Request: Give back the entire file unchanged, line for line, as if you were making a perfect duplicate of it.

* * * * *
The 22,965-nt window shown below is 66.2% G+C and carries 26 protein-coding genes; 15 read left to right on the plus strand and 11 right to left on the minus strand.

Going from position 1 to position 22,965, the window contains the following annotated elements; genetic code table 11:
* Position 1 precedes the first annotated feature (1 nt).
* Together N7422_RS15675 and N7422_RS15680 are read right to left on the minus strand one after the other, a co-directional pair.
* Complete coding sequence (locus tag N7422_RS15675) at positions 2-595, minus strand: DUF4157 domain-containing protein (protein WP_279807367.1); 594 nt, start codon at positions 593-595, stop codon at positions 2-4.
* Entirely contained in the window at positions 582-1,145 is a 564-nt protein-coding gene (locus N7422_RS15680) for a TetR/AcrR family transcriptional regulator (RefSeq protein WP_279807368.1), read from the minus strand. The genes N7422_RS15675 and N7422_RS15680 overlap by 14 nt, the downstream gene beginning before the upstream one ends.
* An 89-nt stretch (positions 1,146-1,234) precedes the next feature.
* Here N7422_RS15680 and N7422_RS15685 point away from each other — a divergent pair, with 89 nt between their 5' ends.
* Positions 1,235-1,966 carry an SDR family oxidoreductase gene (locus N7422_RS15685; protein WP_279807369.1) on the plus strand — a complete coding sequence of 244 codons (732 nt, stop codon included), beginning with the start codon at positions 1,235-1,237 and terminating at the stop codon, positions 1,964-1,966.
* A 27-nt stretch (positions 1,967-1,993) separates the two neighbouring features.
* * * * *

The 22,965-nt window shown below is 66.2% G+C and carries 26 protein-coding genes; 15 read left to right on the plus strand and 11 right to left on the minus strand.

Going from position 1 to position 22,965, the window contains the following annotated elements; genetic code table 11:
* Position 1 precedes the first annotated feature (1 nt).
* Together N7422_RS15675 and N7422_RS15680 are read right to left on the minus strand one after the other, a co-directional pair.
* Complete coding sequence (locus tag N7422_RS15675) at positions 2-595, minus strand: DUF4157 domain-containing protein (protein WP_279807367.1); 594 nt, start codon at positions 593-595, stop codon at positions 2-4.
* Entirely contained in the window at positions 582-1,145 is a 564-nt protein-coding gene (locus N7422_RS15680) for a TetR/AcrR family transcriptional regulator (RefSeq protein WP_279807368.1), read from the minus strand. The genes N7422_RS15675 and N7422_RS15680 overlap by 14 nt, the downstream gene beginning before the upstream one ends.
* An 89-nt stretch (positions 1,146-1,234) precedes the next feature.
* Here N7422_RS15680 and N7422_RS15685 point away from each other — a divergent pair, with 89 nt between their 5' ends.
* Positions 1,235-1,966 carry an SDR family oxidoreductase gene (locus N7422_RS15685; protein WP_279807369.1) on the plus strand — a complete coding sequence of 244 codons (732 nt, stop codon included), beginning with the start codon at positions 1,235-1,237 and terminating at the stop codon, positions 1,964-1,966.
* A 27-nt stretch (positions 1,967-1,993) separates the two neighbouring features.